Experian wins unanimous dismissal of antitrust claim in Nebraska Supreme Court
Clients Experian Information Solutions
On March 22, 2013, the Nebraska Supreme Court unanimously rejected an antitrust claim brought against Jones Day client Experian Information Solutions, Inc. (“Experian”). In 2008, Experian stopped selling credit reports to the plaintiff, Credit Bureau Services, Inc. (“CBS”), because CBS refused to pay its outstanding bills or to meet the monthly minimum for purchases of Experian credit reports. CBS brought claims against Experian for violation of a Nebraska antitrust law provision that makes it unlawful to “do any act for the purpose of driving out of business any other person.” Neb. Rev. Stat. § 59-805. The trial court allowed the claim to go to a jury, and the jury found for Experian. CBS appealed from the jury’s verdict.
The Nebraska Supreme Court affirmed the judgment in Experian’s favor, holding that the case should never have reached the jury because Experian was entitled to a directed verdict in its favor. The Court stated that section 59-805 prohibits only those acts done with the sole purpose to drive the plaintiff out of business, and that “out of business” means the complete cessation of business operations by the plaintiff. Applying those interpretations to the facts here, the Court recognized that Experian’s monthly minimum purchase requirement was intended to reduce the risk of any mishandling of Experian data by resellers and their customers, and to ensure reseller compliance with Experian’s policies. The Court held that there was no evidence that Experian's monthly minimum purchase requirement was instituted with the intent to drive CBS out of business. Accordingly, Experian was entitled to a directed verdict and dismissal of the antitrust claim.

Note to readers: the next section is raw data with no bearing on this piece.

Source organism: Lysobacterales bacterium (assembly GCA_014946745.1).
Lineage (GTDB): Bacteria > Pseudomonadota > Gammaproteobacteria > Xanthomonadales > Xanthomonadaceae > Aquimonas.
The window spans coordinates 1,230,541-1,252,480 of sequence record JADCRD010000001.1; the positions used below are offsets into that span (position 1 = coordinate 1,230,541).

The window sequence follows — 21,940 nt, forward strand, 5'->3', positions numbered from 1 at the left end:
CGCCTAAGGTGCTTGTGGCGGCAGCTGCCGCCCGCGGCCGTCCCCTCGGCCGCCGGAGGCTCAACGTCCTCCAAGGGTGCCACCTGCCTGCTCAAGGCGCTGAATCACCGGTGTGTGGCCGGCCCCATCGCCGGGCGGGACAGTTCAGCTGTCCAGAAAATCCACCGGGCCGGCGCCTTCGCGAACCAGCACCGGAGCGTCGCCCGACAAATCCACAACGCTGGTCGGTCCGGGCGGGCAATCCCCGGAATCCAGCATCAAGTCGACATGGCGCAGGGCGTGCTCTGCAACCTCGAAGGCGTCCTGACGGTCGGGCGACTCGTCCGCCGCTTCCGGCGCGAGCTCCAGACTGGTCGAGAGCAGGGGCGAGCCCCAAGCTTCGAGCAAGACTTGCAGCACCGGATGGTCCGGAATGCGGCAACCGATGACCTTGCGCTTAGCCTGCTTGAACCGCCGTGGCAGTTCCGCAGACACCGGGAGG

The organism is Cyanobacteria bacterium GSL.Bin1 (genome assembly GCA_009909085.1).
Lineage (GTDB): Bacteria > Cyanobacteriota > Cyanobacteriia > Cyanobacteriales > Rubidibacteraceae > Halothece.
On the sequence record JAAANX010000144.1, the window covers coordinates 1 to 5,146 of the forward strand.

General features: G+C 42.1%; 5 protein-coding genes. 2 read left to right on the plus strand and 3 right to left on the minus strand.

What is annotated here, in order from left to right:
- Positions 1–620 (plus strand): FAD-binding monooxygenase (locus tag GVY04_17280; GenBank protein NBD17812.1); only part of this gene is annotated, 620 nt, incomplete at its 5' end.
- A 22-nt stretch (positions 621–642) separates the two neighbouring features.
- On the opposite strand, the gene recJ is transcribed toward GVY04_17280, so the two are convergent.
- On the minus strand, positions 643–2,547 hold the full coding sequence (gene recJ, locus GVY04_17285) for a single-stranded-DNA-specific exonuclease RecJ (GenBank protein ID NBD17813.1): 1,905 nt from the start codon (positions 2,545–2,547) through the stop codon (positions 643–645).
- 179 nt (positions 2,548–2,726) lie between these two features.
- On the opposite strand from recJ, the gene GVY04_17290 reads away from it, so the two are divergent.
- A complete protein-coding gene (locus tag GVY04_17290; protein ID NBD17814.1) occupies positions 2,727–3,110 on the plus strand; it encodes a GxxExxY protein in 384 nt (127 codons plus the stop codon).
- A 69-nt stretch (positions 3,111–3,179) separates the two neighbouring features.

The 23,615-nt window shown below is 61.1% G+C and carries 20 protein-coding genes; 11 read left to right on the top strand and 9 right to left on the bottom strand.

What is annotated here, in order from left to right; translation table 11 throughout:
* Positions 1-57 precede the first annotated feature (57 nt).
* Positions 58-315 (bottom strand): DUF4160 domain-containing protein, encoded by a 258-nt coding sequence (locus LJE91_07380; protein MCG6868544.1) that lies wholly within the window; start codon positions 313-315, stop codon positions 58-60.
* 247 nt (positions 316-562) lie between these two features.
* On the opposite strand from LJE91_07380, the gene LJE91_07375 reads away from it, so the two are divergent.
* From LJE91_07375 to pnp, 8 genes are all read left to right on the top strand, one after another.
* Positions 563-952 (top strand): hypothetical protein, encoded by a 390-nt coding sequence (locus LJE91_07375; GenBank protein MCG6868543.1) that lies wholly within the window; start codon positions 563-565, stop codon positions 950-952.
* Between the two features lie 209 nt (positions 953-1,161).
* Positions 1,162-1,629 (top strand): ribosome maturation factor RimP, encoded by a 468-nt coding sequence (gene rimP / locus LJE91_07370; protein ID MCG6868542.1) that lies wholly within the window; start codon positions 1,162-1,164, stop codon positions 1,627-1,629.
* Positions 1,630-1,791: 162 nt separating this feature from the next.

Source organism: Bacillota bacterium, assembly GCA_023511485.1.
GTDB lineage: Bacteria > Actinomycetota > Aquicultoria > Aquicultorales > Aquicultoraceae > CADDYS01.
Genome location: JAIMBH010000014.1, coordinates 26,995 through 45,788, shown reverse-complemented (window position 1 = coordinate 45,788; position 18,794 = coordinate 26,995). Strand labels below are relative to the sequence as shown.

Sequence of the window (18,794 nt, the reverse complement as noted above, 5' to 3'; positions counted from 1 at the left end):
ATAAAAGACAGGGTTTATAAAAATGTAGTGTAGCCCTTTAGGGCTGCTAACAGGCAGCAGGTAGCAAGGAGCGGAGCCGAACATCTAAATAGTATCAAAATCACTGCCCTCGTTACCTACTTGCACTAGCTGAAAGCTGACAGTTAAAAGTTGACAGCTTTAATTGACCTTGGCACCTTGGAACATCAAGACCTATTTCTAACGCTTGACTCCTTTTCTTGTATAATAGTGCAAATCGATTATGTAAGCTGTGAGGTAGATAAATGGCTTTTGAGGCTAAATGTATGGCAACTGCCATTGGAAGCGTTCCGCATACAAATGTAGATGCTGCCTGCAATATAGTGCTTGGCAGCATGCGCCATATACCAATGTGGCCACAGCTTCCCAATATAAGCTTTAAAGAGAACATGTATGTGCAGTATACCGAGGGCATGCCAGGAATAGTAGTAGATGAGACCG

Credit Bureau Services., Inc. v. Experian Information Solutions, Inc., 828 N.W. 2d 147 (Neb. 2013)